A One Terabyte Flash Drive is Awesome


You may have noticed a few articles late this afternoon regarding Kingston’s unveiling of the world’s first 1 Terabyte flash drive. After witnessing, and participating, in a few debates over social media, I was compelled to write a post as to why this is an awesome product introduction, and why in a few years, you will most likely own one. Let’s begin by looking over the basics of a flash drive in comparison to your computer’s hard drive.

Unless you own a solid state drive, which is highly doubtful due to high prices and little consumer knowledge, your PC or laptop is sporting a hard drive with moving parts. You might have noticed some laptops will have disc protection services that react when you drop it, or hit a bump driving down the road. Why is this necessary? If you cracked open your scary looking hard drive case you’d notice something similar to this:

inside of a hard drive

Look inside a hard drive

See that shiny, circular object? Reminiscent of a CD or DVD, isn’t it? That moves. In the case you were to drop, or kick your tower, you could potentially cause permanent damage to files and physical harm to the disc itself. Here we will compare the inside of a flash drive:

inside of a flash drive

Explore the “scary” flash drive

See anything that depends on the motion of another part? That’s because it doesn’t exist. Much like solid state drives (using less advanced technology), the flash drive features memory opportunities on the go, with higher reliability than many consumers may realize. Not only can you save the same files, games, movies and music to a flash drive as you can a hard drive, but it’s easily portable and actually features more safety to your info at a cheaper price.

Kingston has introduced the world’s first 1 terabyte hard drive, without a published price tag (can you blame them?). Although the capacity seems a little far fetched for everyday users, you might take a look back at the history of memory before you open your mouth.

kingston 1 terabyte flash drive

The world’s first 1 terabyte flash drive

Most of today’s generation is rather familiar with a Gigabyte, and recently familiar with a Terabyte. Some of you may remember the Megabyte (as it’s still slightly popular today), and a select few, or those in the technology field, have heard of a Kilobyte. Then there’s Bytes, Nibbles, Bits… blah blah. What you should keep in mind is that twenty seven years ago, everyone laughed at the idea of Gigabytes. “No one can afford it”, “Normal people won’t ever use that much space”.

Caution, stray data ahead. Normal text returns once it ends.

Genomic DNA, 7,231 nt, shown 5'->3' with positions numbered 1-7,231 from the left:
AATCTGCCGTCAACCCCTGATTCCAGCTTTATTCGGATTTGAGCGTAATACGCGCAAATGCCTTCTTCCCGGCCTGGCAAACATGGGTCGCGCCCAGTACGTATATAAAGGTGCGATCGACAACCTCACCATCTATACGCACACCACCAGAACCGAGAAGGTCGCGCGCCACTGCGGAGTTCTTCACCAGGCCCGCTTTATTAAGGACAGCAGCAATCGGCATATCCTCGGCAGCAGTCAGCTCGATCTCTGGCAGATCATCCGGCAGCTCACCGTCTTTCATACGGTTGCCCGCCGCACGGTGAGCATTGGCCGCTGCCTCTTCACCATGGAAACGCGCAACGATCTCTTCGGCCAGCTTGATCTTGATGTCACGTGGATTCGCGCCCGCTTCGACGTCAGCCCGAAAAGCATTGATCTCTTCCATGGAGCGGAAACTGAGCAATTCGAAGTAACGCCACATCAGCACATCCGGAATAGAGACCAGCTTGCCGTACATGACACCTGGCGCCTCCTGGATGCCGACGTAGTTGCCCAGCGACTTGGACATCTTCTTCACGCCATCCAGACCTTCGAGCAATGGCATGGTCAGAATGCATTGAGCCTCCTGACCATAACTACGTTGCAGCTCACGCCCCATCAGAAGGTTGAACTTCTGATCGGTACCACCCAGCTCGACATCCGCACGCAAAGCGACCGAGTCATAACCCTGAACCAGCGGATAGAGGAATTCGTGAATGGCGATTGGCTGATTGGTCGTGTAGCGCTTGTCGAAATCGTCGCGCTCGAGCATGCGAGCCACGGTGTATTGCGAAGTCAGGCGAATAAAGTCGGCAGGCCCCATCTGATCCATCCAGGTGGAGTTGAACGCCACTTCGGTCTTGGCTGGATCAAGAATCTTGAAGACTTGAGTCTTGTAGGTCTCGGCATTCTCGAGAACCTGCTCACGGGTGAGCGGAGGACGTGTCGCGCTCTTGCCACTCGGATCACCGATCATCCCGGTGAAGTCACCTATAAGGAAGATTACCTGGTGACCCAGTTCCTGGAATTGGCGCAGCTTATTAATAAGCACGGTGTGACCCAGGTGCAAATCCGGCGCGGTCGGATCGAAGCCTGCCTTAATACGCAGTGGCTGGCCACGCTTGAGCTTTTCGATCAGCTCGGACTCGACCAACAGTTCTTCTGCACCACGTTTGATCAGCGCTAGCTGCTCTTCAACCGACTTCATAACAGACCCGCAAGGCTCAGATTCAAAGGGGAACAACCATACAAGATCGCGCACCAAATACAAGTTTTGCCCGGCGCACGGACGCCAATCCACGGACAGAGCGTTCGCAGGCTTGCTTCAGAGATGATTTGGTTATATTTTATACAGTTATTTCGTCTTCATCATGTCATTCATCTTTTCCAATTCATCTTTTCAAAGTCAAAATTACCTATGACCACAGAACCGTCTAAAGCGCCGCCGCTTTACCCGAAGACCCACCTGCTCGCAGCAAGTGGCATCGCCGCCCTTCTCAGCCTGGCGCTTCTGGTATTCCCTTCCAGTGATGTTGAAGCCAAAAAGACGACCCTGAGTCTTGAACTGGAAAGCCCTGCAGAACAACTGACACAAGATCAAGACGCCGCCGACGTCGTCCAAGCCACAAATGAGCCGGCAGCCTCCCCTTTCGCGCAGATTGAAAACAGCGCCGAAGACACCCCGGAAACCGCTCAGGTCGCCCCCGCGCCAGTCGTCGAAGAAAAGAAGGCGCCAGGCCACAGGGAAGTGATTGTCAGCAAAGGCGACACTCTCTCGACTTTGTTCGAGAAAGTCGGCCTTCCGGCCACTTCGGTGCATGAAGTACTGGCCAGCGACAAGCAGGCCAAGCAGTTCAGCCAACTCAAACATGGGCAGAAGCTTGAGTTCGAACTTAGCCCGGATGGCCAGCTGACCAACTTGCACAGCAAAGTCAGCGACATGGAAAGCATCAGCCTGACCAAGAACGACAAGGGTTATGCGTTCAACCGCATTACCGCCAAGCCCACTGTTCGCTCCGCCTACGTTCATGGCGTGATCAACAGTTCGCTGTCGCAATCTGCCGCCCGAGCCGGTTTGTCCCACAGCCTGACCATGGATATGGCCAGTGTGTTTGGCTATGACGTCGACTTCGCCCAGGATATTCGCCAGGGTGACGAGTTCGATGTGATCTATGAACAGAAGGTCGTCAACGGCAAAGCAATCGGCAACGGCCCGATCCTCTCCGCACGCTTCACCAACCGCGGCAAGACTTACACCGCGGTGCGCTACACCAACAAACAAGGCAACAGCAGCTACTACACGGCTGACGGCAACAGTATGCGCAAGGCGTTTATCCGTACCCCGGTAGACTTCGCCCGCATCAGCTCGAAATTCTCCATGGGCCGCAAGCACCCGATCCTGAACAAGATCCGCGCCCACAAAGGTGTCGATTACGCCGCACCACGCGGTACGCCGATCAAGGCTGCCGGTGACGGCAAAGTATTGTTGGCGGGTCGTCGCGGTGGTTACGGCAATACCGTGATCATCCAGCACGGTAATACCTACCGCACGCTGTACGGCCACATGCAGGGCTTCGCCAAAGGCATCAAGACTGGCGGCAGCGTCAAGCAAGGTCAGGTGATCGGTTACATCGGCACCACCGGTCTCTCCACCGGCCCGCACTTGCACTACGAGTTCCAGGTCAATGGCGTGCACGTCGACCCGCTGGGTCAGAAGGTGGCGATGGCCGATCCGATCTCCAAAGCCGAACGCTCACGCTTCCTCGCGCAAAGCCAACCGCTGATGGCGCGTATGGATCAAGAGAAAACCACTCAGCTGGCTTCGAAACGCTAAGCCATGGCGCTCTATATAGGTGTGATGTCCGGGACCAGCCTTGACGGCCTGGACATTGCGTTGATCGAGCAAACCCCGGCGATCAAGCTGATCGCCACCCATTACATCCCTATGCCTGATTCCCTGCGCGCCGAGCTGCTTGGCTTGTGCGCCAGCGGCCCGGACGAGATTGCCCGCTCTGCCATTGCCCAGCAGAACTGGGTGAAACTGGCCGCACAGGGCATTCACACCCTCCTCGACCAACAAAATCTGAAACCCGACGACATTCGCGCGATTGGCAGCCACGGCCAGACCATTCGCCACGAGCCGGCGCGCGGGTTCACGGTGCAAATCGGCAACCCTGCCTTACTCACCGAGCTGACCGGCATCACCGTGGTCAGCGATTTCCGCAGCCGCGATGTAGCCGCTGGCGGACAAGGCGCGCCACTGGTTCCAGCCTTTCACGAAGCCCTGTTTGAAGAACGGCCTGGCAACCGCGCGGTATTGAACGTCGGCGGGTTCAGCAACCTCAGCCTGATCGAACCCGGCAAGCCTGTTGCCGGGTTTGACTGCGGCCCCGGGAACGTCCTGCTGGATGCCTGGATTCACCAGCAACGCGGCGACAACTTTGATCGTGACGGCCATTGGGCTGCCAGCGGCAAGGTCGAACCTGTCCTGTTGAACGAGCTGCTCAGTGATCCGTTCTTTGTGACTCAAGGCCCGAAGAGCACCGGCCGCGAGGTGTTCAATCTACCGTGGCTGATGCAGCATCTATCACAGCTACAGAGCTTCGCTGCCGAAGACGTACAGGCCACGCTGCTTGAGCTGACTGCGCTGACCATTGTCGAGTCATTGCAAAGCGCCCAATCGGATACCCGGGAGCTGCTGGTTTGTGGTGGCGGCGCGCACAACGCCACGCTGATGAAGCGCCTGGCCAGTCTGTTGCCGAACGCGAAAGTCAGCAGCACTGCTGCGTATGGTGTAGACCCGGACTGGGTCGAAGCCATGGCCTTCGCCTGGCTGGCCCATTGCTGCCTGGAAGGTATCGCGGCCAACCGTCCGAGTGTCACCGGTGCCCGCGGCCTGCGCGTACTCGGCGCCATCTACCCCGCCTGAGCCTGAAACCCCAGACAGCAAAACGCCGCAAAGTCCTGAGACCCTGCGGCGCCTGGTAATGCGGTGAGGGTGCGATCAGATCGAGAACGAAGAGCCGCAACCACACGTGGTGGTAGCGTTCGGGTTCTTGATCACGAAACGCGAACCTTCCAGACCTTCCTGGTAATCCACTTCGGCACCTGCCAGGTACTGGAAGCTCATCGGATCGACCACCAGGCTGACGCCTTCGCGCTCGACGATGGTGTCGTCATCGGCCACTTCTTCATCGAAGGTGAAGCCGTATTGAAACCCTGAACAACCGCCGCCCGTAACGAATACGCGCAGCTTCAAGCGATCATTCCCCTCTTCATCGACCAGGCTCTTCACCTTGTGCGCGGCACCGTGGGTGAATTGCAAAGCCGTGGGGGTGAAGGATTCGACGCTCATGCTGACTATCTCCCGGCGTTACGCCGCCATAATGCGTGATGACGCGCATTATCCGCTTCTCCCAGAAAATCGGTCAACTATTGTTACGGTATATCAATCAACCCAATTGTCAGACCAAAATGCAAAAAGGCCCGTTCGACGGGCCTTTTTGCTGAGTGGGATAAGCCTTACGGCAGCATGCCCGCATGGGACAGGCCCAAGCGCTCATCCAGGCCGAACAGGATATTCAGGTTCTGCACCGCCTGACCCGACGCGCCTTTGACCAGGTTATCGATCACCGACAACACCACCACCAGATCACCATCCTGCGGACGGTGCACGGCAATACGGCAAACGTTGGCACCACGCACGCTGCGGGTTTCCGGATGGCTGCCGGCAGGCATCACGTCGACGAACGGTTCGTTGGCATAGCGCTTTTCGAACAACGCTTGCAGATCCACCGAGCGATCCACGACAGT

Remember clearing storage off your computer so you could install a new game? Yeah, who’s laughing now? It’s funny to hear everyone criticize Kingston’s advancement, especially when I know you will be using it in a few years, once the price is reduced from the alleged $2,000+ price tag. Keep in mind, the military uses this technology for years before it’s given to the general public. By now, this is old news to them. Continue laughing, someone has to remind you of this event once you purchase it like one of the “cool kids”.


3 thoughts on “A One Terabyte Flash Drive is Awesome

  1. Marc

    The history of storage, as you mention, is a Moore’s Law of expansion. I go back to the double-sided floppy disks at the beginning of the PC age, when the IBM mainframes had huge cooled rooms with giant spinning 3330 DASD hard drives that could hold an incredible 200MB (with 30 millisecond avg access times and high latency too). I have no doubt that applications / entertainment methods will come along to use the increased storage.

    • Thanks for your input, Marc! That’s exactly the point I am stressing. People laugh at the technological advances as they are introduced but, in reality, everything will move toward higher storage requirements. I find humor in online remarks, and congratulate Kingston on their efforts.

Leave a Reply

Fill in your details below or click an icon to log in:

WordPress.com Logo

You are commenting using your WordPress.com account. Log Out /  Change )

Google+ photo

You are commenting using your Google+ account. Log Out /  Change )

Twitter picture

You are commenting using your Twitter account. Log Out /  Change )

Facebook photo

You are commenting using your Facebook account. Log Out /  Change )


Connecting to %s